1. Rosenberg, Matthew. “A QAnon Supporter Is Headed to Congress” The New York Times, 3 November 2020. https://www.nytimes.com/2020/11/03/us/politics/qanon-candidates-marjorie-taylor-greene.html
  1. Wong, Julia Carrie  “Qanon Explained: The Antisemitic Conspiracy Theory Gaining Traction Around The World”, The Guardian, 25 August 2021 https://www.theguardian.com/us-news/2020/aug/25/qanon-conspiracy-theory-explained-trump-what-is.
  2. BBC NewsNight. “QAnon: The conspiracy theory spreading fake news” YouTube video, 08:58. 23 July, 2020. https://www.youtube.com/watch?v=u8Gd9MJsnnE
  3. Sara Ahmed, “Affective Economies”, Social Text 22, no. 2 (2004): 117-139, doi:10.1215/01642472-22-2_79-117.
  4. Ibid.
  5. Rosenberg, Matthew. “A QAnon Supporter Is Headed to Congress” The New York Times, 3 November 2020. https://www.nytimes.com/2020/11/03/us/politics/qanon-candidates-marjorie-taylor-greene.html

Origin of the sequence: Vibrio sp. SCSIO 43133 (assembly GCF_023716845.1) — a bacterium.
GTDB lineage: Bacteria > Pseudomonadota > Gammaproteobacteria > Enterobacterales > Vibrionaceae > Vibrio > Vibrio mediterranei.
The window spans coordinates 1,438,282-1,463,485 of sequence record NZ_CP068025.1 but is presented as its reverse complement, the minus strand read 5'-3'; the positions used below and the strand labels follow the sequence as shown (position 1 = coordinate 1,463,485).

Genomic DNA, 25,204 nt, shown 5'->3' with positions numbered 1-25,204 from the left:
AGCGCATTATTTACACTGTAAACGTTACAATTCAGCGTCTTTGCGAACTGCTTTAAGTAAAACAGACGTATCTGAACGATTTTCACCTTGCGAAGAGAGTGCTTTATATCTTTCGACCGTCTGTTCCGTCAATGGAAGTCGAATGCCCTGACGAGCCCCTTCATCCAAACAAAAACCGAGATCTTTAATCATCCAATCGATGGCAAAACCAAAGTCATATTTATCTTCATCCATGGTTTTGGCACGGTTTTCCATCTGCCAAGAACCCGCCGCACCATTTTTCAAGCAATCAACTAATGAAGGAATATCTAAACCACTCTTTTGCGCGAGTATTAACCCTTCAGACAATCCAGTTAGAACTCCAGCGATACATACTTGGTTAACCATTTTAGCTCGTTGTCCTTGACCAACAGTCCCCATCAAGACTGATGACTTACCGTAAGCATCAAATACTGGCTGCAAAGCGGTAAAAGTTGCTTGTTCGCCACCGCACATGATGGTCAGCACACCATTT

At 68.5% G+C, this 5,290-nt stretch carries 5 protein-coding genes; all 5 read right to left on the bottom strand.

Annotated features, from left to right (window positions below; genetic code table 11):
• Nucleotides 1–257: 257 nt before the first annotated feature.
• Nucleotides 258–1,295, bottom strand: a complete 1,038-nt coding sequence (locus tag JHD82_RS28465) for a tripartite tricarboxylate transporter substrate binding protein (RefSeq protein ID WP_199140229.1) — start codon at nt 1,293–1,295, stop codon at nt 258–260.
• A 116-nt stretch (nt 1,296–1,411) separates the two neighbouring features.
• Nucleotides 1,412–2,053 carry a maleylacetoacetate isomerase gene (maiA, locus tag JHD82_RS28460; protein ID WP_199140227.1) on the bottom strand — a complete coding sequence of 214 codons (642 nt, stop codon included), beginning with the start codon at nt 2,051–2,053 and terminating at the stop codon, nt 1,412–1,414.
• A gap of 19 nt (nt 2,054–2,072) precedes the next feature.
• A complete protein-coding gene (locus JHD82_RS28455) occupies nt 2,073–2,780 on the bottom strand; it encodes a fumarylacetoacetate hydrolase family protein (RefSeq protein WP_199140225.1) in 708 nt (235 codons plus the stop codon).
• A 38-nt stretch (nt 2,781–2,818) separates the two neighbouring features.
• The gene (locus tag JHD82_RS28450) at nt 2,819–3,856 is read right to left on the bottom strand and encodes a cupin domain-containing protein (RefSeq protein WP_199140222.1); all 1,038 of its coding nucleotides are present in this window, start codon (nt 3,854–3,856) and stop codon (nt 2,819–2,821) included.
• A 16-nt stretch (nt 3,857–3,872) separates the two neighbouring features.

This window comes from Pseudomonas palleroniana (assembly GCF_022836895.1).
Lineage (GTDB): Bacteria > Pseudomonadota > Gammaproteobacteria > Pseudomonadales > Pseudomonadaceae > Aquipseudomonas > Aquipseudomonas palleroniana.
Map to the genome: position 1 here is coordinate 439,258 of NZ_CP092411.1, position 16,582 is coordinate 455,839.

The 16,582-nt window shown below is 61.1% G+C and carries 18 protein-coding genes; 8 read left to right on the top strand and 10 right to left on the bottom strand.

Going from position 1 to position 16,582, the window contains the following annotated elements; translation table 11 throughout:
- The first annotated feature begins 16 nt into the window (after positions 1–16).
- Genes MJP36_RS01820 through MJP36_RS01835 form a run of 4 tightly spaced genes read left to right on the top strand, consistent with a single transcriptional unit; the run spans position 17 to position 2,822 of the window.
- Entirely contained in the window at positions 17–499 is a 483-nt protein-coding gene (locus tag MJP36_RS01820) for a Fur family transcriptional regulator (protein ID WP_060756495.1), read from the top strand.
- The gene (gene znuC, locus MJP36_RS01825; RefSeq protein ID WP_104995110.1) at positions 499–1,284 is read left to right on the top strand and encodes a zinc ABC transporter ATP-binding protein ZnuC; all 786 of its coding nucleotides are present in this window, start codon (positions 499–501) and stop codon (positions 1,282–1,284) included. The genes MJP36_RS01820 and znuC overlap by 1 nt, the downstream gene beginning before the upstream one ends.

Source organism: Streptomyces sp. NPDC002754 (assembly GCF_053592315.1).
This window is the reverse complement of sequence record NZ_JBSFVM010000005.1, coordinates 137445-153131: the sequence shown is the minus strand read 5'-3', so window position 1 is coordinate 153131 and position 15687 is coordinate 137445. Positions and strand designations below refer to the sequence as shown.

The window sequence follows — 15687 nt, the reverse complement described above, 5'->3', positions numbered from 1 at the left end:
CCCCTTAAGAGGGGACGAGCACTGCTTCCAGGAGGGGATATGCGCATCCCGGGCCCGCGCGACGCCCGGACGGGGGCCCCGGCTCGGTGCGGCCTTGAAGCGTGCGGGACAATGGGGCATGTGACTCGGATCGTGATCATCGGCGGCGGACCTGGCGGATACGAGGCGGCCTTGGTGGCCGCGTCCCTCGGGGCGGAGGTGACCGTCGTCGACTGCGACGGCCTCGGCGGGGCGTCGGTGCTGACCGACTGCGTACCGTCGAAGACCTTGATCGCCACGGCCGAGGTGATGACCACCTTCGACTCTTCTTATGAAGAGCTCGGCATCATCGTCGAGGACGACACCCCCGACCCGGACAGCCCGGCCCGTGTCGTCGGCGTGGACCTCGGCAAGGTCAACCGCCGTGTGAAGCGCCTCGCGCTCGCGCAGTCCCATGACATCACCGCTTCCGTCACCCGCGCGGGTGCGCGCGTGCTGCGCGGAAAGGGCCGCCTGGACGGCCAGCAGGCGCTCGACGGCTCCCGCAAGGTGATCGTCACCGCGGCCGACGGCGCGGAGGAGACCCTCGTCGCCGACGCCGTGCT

Bibliography 

  1. Rosenberg, Matthew. “A QAnon Supporter Is Headed to Congress” The New York Times, 3 November 2020. https://www.nytimes.com/2020/11/03/us/politics/qanon-candidates-marjorie-taylor-greene.html
  1. Carrie Wong, Julia. “Qanon Explained: The Antisemitic Conspiracy Theory Gaining Traction Around The World”. The Guardian, 2021. https://www.theguardian.com/us-news/2020/aug/25/qanon-conspiracy-theory-explained-trump-what-is.
  2. BBC NewsNight. “QAnon: The conspiracy theory spreading fake news” YouTube video, 08:58. 23 July, 2020. https://www.youtube.com/watch?v=u8Gd9MJsnnE
  3. Ahmed, Sara. “Affective Economies”. Social Text 22, no. 2 (2004): 117-139. doi:10.1215/01642472-22-2_79-117.